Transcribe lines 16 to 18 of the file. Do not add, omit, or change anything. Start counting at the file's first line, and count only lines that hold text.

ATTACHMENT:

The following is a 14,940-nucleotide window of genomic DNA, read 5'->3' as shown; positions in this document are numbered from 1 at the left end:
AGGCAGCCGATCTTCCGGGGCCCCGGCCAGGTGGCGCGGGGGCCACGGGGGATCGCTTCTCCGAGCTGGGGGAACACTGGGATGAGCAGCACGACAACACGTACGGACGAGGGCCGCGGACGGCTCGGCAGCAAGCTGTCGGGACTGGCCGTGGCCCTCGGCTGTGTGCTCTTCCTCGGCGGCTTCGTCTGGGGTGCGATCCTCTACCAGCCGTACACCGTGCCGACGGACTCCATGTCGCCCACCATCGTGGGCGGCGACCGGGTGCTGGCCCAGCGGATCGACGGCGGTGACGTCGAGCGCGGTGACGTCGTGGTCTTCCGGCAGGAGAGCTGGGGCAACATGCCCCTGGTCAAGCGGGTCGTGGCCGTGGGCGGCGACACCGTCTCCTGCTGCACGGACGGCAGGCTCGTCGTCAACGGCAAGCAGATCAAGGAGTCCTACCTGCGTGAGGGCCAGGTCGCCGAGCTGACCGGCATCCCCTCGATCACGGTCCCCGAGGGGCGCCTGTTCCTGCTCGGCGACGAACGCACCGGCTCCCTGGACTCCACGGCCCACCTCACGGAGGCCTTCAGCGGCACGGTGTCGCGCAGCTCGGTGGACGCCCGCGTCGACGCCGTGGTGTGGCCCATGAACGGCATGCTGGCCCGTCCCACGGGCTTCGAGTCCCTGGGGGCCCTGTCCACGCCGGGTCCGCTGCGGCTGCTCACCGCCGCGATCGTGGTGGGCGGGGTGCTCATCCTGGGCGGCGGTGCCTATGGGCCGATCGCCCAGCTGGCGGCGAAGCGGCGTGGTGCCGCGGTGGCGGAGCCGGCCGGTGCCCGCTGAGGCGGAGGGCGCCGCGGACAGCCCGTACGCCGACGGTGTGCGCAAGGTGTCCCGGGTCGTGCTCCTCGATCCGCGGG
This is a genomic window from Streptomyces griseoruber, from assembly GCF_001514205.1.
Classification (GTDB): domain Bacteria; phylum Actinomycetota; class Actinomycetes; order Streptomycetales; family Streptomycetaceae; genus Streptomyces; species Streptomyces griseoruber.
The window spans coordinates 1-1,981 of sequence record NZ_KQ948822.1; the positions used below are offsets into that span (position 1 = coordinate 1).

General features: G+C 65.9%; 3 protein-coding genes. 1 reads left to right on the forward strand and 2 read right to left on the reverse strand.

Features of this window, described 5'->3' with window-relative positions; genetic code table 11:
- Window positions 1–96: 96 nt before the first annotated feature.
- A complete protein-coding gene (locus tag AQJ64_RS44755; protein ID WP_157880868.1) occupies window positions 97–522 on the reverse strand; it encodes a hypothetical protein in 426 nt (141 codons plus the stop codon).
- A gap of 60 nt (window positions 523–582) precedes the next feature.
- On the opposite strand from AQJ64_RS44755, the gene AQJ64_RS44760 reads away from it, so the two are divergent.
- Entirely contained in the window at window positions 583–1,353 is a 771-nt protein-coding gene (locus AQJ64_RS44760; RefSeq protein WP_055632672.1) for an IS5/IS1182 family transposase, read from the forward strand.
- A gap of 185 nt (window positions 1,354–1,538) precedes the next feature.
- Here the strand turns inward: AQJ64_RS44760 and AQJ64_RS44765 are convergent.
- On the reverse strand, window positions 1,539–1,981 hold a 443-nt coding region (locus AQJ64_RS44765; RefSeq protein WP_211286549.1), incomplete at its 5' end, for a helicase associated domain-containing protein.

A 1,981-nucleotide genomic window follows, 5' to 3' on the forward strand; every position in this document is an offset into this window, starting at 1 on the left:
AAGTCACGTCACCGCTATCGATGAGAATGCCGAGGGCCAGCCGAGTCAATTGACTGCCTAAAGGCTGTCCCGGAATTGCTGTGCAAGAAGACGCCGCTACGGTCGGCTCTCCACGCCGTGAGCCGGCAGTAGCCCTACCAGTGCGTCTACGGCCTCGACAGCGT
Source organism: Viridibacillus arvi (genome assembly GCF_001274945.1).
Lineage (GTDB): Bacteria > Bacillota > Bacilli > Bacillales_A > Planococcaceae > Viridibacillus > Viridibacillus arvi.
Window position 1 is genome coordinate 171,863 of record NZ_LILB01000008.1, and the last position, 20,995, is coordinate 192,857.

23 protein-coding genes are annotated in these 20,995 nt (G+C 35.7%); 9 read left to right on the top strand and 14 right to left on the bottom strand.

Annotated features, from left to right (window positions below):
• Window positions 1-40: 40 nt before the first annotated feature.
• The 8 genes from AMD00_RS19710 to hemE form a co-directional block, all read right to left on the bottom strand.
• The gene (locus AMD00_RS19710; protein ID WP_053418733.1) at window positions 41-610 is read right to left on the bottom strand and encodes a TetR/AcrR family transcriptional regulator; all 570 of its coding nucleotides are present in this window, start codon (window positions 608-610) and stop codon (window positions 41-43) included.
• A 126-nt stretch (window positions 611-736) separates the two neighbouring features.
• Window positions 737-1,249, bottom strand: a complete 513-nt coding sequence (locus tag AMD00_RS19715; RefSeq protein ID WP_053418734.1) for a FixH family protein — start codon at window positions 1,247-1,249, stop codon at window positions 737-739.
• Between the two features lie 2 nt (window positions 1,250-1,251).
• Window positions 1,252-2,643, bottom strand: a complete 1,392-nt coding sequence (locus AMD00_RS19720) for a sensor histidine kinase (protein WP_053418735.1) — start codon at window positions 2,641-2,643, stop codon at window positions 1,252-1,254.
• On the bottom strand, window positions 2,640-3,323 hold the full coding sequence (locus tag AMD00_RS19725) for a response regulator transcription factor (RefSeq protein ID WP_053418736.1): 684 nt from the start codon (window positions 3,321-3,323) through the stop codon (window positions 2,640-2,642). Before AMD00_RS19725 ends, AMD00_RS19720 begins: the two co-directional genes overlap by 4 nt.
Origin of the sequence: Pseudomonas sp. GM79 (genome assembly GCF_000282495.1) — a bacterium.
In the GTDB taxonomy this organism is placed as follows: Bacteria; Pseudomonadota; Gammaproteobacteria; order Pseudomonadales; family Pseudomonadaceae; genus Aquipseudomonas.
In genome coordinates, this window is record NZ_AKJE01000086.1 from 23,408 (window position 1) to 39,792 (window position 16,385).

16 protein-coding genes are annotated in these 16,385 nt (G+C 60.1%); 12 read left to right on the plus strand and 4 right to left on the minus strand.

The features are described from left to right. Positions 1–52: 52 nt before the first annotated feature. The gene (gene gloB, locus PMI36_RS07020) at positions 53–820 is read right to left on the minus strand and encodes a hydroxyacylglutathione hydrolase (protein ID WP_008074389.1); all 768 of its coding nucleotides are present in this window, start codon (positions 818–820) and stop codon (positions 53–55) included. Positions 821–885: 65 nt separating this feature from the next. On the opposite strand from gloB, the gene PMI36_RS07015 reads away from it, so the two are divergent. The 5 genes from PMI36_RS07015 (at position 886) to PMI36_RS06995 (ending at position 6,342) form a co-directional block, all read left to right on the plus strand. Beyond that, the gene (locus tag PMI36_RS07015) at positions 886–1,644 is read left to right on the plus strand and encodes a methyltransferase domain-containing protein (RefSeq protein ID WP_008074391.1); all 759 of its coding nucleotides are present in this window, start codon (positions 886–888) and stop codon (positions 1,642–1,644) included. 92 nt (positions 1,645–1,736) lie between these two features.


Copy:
A 1,981-nucleotide genomic window follows, 5' to 3' on the forward strand; every position in this document is an offset into this window, starting at 1 on the left:
AAGTCACGTCACCGCTATCGATGAGAATGCCGAGGGCCAGCCGAGTCAATTGACTGCCTAAAGGCTGTCCCGGAATTGCTGTGCAAGAAGACGCCGCTACGGTCGGCTCTCCACGCCGTGAGCCGGCAGTAGCCCTACCAGTGCGTCTACGGCCTCGACAGCGT
Source organism: Viridibacillus arvi (genome assembly GCF_001274945.1).